Underappreciated heroes: Five cricketers who were born in a wrong era

Amol Muzumdar

Cricket is an unpredictable game and there are a plethora of players who wish to play for the country. It is often said that a person needs skill and hard work to reach success. However, fortune is an underrated factor. There have been cricketers who had talent and did wonders in every opportunity they got. However, they weren’t appreciated enough. They can be termed unlucky for playing in the same era as some other talented or well-established cricketers. Here are five such cricketers who, if born in a different era, could have achieved unprecedented success.

5. Brad Hodge

Australia’s former all-rounder Brad Hodge was a prolific cricketer who has been successful across all three formats of the game. He was one such batsman who could be technical in Tests along with being destructive in the T20 Internationals. However, Hodge can be considered as one of the most unlucky cricketers as despite stellar records he faced tough competition from the already established batting lineup which consisted of Ponting, Martyn and Hayden. He could feature in only 6 Test matches and 25 ODIs for Australia as Michael Clarke was picked before him for the national squad.

4. Graham Onions

England’s right-arm fast bowler Graham Onions is another cricketer who was born in the wrong era as his exploits were overshadowed by his counterpart James Anderson. Hailed as one of the finest cricketing talents and with 700 scalps in First-class cricket, Onions could play only 9 Tests and 4 ODI Internationals for England as the selectors preferred Anderson over him. Graham had gained limelight after he rattled the strong Middlesex batting line up in 2006 by taking a five-wicket haul followed by a whopping 69 wickets at a stunning average of 19.95 in the 2009 season of County Cricket.

3. Amit Mishra

The leg-spinner Amit Mishra was always in and out of the Indian team despite his decent performances. Having made his debut in 2003 against South Africa in Dhaka, Mishra faced tough competition from Anil Kumble, who was at the peak of his career. The spin mantle was then passed onto Harbhajan Singh and Ravindra Jadeja, thus there was no place for the leggie in the squad. He made his final ODI appearance for India in 2016 against New Zealand where he bowled exceptionally well and finished with the figures of 5-18. But Mishra couldn’t continue as the selectors and the captain preferred the young Yuzvendra Chahal over him.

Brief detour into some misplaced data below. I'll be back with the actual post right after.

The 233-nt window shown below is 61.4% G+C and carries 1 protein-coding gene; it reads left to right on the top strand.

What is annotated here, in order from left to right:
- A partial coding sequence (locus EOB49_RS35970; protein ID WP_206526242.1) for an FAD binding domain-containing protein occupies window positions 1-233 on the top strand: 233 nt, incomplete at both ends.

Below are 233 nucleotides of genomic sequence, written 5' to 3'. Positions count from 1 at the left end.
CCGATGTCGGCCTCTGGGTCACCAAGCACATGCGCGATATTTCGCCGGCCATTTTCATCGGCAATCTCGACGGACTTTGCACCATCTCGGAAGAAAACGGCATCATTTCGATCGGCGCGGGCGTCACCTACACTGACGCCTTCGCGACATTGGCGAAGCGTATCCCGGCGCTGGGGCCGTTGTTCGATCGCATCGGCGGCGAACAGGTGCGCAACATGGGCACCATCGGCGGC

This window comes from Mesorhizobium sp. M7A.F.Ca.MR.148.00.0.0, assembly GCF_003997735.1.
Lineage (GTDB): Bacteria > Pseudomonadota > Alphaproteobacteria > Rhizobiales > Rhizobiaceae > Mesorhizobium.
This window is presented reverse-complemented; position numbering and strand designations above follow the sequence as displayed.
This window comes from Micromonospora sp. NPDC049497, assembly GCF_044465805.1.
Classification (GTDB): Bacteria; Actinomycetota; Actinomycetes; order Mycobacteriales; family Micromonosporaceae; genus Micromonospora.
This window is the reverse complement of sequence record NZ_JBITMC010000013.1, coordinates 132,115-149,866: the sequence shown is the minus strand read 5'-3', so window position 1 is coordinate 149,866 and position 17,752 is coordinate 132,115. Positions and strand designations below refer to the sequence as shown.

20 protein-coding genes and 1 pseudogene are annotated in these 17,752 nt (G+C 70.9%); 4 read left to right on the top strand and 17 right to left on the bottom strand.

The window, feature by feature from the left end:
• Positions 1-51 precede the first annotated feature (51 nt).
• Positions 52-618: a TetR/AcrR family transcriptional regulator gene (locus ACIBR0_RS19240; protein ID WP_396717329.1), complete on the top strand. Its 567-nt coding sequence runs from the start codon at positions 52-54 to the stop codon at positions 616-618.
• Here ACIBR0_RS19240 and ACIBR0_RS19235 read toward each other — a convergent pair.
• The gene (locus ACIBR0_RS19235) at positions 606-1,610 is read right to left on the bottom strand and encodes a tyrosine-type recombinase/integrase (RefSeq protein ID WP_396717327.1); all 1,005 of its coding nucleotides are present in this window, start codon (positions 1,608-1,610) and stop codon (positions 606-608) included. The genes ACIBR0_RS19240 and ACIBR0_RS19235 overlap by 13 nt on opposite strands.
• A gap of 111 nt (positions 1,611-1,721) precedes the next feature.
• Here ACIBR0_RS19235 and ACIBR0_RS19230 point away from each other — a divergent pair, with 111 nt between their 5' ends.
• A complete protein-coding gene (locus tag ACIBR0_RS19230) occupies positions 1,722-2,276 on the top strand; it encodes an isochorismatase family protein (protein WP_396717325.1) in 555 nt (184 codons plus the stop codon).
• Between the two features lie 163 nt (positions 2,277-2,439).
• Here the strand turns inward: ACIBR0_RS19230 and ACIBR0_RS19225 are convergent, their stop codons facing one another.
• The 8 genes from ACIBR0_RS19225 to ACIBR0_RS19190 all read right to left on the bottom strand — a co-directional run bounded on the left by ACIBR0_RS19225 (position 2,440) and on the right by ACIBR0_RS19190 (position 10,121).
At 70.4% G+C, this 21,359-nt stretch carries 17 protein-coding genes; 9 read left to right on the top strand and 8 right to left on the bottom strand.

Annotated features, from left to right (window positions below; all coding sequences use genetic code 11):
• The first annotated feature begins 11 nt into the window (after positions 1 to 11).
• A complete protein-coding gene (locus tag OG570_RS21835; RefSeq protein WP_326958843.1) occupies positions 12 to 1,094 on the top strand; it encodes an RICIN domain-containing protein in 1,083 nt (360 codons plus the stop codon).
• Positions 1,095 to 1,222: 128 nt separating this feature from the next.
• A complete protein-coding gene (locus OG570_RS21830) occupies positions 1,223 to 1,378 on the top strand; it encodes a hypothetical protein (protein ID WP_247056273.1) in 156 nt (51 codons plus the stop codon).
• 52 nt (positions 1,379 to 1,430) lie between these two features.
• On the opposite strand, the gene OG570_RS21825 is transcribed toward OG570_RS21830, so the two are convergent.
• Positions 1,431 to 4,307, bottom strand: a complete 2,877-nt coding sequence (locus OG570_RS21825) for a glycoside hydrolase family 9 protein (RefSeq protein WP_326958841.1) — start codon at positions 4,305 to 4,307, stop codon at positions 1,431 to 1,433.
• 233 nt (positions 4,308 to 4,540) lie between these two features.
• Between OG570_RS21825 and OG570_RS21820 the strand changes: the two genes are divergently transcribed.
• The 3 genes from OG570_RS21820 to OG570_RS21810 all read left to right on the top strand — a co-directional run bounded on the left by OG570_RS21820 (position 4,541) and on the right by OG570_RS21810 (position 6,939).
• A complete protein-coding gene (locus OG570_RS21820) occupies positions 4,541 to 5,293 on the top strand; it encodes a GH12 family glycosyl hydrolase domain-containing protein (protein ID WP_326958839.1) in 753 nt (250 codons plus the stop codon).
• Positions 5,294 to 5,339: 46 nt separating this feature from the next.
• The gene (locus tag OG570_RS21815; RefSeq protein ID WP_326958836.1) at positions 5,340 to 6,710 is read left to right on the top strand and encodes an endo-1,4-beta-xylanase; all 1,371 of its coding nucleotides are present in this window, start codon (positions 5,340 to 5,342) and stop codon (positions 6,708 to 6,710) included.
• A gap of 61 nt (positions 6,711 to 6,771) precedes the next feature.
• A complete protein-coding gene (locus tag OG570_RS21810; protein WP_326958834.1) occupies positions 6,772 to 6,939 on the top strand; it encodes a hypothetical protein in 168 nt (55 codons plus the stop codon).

2. Amol Muzumdar

India’s Amol Muzumdar can be considered as a perfect case of being born in the wrong era. Despite his spectacular records in the domestic circuit, Amol never got a chance to make an international debut as the Indian team was already equipped with the likes of Sachin Tendulkar, Sourav Ganguly and VVS Laxman. Being a domestic gaint for two decades, Muzumdar had smashed 206 against Haryana in his first-class debut for Mumbai. In the history of the Indian cricket, Amol Muzumdar will always be remembered as one of the finest and unluckiest batsmen who never played for the country.

1. Rahul Dravid

Rahul Dravid, the unsung hero of the Indian cricket who never got his due. The man served Indian cricket with distinction for 16 years, scoring over 10000 runs in both Tests and ODIs but was overshadowed by Sachin Tendulkar’s stellar batting. Dravid was a complete team man as there were only a few things he didn’t do in his cricketing career to make his team win. He kept wickets, batted in the middle-order and opened the innings. Despite scripting a plethora of match-winning knocks for his country, Dravid was never properly acknowledged and appreciated for the same. He is probably the biggest example of a cricketer born in the wrong era.